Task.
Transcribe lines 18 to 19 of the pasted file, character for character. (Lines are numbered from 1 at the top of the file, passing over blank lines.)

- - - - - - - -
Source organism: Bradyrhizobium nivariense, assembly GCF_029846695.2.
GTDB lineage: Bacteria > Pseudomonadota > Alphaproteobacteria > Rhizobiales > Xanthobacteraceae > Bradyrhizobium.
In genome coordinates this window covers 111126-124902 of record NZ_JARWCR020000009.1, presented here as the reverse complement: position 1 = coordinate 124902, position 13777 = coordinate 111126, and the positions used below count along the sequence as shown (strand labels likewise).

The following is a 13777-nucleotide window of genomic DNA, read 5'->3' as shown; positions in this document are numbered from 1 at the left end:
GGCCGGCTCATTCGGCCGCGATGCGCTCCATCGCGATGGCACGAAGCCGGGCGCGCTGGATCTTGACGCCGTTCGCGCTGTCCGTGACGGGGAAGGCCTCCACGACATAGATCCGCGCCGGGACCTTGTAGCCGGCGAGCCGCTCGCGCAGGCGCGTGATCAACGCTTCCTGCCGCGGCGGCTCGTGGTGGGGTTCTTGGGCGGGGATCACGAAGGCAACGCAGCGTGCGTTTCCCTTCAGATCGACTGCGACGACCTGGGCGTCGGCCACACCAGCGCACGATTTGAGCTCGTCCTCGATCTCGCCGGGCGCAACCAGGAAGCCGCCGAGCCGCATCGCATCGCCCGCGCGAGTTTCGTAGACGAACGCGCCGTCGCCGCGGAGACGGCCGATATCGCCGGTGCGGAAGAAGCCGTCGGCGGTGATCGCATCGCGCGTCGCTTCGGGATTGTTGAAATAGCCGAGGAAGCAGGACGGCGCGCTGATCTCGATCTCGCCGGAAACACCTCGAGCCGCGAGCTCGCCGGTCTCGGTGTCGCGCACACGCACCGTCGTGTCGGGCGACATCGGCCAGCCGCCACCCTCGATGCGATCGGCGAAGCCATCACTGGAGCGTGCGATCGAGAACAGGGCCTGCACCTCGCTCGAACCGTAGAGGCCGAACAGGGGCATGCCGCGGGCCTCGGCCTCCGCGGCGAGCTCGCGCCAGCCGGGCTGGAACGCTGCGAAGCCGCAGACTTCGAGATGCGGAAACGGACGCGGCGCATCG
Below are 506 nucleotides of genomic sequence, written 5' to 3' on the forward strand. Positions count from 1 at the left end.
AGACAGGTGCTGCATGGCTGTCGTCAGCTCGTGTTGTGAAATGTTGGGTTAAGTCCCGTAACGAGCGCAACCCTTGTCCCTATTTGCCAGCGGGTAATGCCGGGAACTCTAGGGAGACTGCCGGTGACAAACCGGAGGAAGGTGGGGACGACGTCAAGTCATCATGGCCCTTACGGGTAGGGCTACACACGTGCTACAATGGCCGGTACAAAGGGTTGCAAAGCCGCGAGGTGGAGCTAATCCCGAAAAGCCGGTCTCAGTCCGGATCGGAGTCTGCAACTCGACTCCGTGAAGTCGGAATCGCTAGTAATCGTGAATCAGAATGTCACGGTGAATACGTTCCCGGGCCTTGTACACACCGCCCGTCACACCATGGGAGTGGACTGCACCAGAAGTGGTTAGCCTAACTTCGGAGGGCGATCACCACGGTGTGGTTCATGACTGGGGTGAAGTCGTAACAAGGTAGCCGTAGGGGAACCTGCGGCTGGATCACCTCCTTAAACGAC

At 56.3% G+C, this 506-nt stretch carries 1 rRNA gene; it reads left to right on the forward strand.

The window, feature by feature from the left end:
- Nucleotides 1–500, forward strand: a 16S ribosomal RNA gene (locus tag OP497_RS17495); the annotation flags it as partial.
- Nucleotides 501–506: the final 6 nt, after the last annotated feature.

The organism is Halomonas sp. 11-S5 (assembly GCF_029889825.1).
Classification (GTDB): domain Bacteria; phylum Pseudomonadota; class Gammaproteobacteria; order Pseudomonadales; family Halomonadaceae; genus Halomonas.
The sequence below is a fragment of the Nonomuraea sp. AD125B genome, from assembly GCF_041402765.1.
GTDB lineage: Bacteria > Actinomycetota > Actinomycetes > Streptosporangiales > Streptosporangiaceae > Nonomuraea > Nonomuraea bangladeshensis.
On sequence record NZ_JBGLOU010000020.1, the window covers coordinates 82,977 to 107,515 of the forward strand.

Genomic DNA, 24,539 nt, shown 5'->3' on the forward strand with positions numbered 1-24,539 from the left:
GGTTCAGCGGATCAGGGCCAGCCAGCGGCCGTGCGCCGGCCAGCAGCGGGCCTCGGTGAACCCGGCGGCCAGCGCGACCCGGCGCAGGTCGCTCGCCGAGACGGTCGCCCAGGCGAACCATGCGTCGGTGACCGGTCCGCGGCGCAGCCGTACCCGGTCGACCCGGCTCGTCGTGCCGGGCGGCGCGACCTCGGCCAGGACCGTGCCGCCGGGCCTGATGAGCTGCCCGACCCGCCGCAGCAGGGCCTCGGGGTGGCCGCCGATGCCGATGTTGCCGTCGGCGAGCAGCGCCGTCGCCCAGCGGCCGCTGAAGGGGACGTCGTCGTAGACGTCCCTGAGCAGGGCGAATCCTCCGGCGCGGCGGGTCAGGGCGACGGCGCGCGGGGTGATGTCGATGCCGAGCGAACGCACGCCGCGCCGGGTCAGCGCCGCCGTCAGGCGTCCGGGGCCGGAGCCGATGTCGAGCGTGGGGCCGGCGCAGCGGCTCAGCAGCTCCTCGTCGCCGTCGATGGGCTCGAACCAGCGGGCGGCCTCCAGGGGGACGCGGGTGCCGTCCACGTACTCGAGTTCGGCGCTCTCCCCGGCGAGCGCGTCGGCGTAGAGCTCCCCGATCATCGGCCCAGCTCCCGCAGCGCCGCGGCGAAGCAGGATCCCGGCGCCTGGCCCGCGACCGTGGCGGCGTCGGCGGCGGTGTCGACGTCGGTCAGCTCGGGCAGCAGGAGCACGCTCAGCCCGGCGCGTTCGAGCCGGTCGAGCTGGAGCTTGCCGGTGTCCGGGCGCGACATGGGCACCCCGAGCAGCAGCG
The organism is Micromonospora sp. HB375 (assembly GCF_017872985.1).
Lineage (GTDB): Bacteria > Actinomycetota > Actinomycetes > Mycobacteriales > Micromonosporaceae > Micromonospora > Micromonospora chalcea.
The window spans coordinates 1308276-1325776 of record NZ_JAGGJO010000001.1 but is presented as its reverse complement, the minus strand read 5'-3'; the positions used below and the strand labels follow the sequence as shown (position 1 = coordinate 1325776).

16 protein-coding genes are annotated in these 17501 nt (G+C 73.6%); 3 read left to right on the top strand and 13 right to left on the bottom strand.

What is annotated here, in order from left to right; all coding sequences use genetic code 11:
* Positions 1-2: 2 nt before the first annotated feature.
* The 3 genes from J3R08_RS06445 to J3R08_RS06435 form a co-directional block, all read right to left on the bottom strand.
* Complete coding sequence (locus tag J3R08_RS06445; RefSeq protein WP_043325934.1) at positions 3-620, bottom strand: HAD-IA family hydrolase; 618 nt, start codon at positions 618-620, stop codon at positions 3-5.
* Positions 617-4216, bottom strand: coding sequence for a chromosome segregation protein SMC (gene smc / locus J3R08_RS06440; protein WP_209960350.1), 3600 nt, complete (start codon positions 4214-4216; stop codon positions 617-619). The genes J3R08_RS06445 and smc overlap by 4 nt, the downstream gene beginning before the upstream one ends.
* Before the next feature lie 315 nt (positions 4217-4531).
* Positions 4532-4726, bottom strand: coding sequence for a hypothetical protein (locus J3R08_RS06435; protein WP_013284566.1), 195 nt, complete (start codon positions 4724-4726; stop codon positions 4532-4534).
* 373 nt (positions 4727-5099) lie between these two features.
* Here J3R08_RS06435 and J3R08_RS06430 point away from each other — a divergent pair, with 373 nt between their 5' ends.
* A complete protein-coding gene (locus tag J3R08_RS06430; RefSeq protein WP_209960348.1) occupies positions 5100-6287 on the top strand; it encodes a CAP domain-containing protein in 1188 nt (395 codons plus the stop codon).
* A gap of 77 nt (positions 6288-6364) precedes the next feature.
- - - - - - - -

GGTTCAGCGGATCAGGGCCAGCCAGCGGCCGTGCGCCGGCCAGCAGCGGGCCTCGGTGAACCCGGCGGCCAGCGCGACCCGGCGCAGGTCGCTCGCCGAGACGGTCGCCCAGGCGAACCATGCGTCGGTGACCGGTCCGCGGCGCAGCCGTACCCGGTCGACCCGGCTCGTCGTGCCGGGCGGCGCGACCTCGGCCAGGACCGTGCCGCCGGGCCTGATGAGCTGCCCGACCCGCCGCAGCAGGGCCTCGGGGTGGCCGCCGATGCCGATGTTGCCGTCGGCGAGCAGCGCCGTCGCCCAGCGGCCGCTGAAGGGGACGTCGTCGTAGACGTCCCTGAGCAGGGCGAATCCTCCGGCGCGGCGGGTCAGGGCGACGGCGCGCGGGGTGATGTCGATGCCGAGCGAACGCACGCCGCGCCGGGTCAGCGCCGCCGTCAGGCGTCCGGGGCCGGAGCCGATGTCGAGCGTGGGGCCGGCGCAGCGGCTCAGCAGCTCCTCGTCGCCGTCGATGGGCTCGAACCAGCGGGCGGCCTCCAGGGGGACGCGGGTGCCGTCCACGTACTCGAGTTCGGCGCTCTCCCCGGCGAGCGCGTCGGCGTAGAGCTCCCCGATCATCGGCCCAGCTCCCGCAGCGCCGCGGCGAAGCAGGATCCCGGCGCCTGGCCCGCGACCGTGGCGGCGTCGGCGGCGGTGTCGACGTCGGTCAGCTCGGGCAGCAGGAGCACGCTCAGCCCGGCGCGTTCGAGCCGGTCGAGCTGGAGCTTGCCGGTGTCCGGGCGCGACATGGGCACCCCGAGCAGCAGCG
The organism is Micromonospora sp. HB375 (assembly GCF_017872985.1).